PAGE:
Jørgensen, Jacob Lykkebo5; Gagliardi, Alessio3; Pecchia, Alessandro4; Solomon, Gemma C.6
1 Administration, Department of Chemistry, Faculty of Science, Københavns Universitet2 Department of Chemistry, Faculty of Science, Københavns Universitet3 Università di Roma4 Consiglio Nazionale delle Ricerche, ISMN5 Department of Chemistry, Faculty of Science, Københavns Universitet6 Administration, Department of Chemistry, Faculty of Science, Københavns Universitet
a prediction from theory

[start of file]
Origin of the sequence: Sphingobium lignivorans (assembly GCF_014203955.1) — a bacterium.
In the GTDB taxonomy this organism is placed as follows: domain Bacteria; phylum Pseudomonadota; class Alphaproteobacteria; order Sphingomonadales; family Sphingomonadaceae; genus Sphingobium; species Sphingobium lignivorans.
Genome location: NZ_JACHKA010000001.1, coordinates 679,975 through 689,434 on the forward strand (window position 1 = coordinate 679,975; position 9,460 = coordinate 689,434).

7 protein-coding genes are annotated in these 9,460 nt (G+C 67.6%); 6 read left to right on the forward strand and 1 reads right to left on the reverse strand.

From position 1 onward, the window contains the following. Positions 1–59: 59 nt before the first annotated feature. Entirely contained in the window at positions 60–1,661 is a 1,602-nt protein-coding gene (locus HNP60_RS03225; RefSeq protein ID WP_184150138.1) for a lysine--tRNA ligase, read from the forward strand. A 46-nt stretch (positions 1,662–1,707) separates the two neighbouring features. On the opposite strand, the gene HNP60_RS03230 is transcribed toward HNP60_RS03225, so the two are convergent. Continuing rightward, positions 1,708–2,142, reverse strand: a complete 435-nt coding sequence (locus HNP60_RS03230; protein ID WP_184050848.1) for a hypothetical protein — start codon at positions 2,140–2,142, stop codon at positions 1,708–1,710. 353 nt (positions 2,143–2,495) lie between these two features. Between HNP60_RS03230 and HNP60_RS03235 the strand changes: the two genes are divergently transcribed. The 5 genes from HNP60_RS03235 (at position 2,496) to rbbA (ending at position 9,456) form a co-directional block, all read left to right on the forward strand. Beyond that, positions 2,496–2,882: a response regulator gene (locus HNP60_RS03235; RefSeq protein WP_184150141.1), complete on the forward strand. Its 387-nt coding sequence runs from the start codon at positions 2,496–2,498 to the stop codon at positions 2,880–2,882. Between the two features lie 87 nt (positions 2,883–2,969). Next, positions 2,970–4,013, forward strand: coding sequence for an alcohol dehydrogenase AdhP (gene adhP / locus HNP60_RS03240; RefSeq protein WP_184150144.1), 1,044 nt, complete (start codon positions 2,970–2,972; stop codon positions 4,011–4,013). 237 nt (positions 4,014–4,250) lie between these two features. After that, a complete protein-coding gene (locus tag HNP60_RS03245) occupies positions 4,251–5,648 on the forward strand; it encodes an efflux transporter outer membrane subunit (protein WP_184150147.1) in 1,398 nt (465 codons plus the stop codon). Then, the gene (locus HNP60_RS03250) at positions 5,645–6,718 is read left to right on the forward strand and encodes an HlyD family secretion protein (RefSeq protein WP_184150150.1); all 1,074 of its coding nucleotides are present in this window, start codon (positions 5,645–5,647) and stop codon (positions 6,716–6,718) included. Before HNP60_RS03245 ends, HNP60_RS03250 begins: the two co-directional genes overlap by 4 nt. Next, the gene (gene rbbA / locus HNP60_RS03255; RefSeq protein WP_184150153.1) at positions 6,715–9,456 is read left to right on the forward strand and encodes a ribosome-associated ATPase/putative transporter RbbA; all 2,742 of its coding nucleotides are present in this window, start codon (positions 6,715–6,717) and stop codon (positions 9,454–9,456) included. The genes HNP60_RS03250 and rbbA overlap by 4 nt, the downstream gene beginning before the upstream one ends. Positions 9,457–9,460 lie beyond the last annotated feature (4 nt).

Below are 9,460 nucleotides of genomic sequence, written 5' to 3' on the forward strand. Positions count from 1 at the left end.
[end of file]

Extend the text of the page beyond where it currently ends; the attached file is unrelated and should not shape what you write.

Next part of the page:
Cross-conjugated molecules are known to exhibit destructive quantum interference, a property that has recently received considerable attention in single-molecule electronics. Destructive quantum interference can be understood as an antiresonance in the elastic transmission near the Fermi energy and leading to suppressed levels of elastic current. In most theoretical studies, only the elastic contributions to the current are taken into account. In this paper, we study the inelastic contributions to the current in cross-conjugated molecules and find that while the inelastic contribution to the current is larger than for molecules without interference, the overall behavior of the molecule is still dominated by the quantum interference feature. Second, an ongoing challenge for single molecule electronics is understanding and controlling the local geometry at the molecule-surface interface. With this in mind, we investigate a spectroscopic method capable of providing insight into these junctions for cross-conjugated molecules: inelastic electron tunneling spectroscopy (IETS). IETS has the advantage that the molecule interface is probed directly by the tunneling current. Previously, it has been thought that overtones are not observable in IETS. Here, overtones are predicted to be strong and, in some cases, the dominant spectroscopic features. We study the origin of the overtones and find that the interference features in these molecules are the key ingredient. The interference feature is a property of the transmission channels of the π system only, and consequently, in the vicinity of the interference feature, the transmission channels of the σ system and the π system become equally transmissive. This allows for scattering between the different transmission channels, which serves as a pathway to bypass the interference feature. A simple model calculation is able to reproduce the results obtained from atomistic calculations, and we use this to interpret these findings.